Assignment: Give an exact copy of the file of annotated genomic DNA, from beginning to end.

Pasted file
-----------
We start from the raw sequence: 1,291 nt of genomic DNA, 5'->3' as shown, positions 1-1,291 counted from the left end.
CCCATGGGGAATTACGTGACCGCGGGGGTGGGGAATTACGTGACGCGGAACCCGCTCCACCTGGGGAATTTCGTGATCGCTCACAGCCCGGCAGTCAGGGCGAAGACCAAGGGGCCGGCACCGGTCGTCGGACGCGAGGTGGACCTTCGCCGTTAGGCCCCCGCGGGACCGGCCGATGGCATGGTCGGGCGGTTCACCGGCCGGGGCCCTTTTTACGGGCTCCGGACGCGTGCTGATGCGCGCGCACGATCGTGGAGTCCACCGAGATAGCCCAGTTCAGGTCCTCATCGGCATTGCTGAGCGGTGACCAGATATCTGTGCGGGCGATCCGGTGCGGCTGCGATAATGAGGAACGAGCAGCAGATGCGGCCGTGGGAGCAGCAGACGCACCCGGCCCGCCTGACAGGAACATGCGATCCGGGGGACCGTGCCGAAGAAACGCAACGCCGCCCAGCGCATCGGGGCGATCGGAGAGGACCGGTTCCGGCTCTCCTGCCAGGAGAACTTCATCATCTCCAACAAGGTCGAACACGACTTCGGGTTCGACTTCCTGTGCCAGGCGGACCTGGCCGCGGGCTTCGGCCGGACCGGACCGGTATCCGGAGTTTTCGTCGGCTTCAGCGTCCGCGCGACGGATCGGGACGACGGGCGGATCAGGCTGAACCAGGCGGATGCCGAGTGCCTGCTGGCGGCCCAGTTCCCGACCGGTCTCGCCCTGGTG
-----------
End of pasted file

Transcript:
We start from the raw sequence: 1,291 nt of genomic DNA, 5'->3' as shown, positions 1-1,291 counted from the left end.
CCCATGGGGAATTACGTGACCGCGGGGGTGGGGAATTACGTGACGCGGAACCCGCTCCACCTGGGGAATTTCGTGATCGCTCACAGCCCGGCAGTCAGGGCGAAGACCAAGGGGCCGGCACCGGTCGTCGGACGCGAGGTGGACCTTCGCCGTTAGGCCCCCGCGGGACCGGCCGATGGCATGGTCGGGCGGTTCACCGGCCGGGGCCCTTTTTACGGGCTCCGGACGCGTGCTGATGCGCGCGCACGATCGTGGAGTCCACCGAGATAGCCCAGTTCAGGTCCTCATCGGCATTGCTGAGCGGTGACCAGATATCTGTGCGGGCGATCCGGTGCGGCTGCGATAATGAGGAACGAGCAGCAGATGCGGCCGTGGGAGCAGCAGACGCACCCGGCCCGCCTGACAGGAACATGCGATCCGGGGGACCGTGCCGAAGAAACGCAACGCCGCCCAGCGCATCGGGGCGATCGGAGAGGACCGGTTCCGGCTCTCCTGCCAGGAGAACTTCATCATCTCCAACAAGGTCGAACACGACTTCGGGTTCGACTTCCTGTGCCAGGCGGACCTGGCCGCGGGCTTCGGCCGGACCGGACCGGTATCCGGAGTTTTCGTCGGCTTCAGCGTCCGCGCGACGGATCGGGACGACGGGCGGATCAGGCTGAACCAGGCGGATGCCGAGTGCCTGCTGGCGGCCCAGTTCCCGACCGGTCTCGCCCTGGTG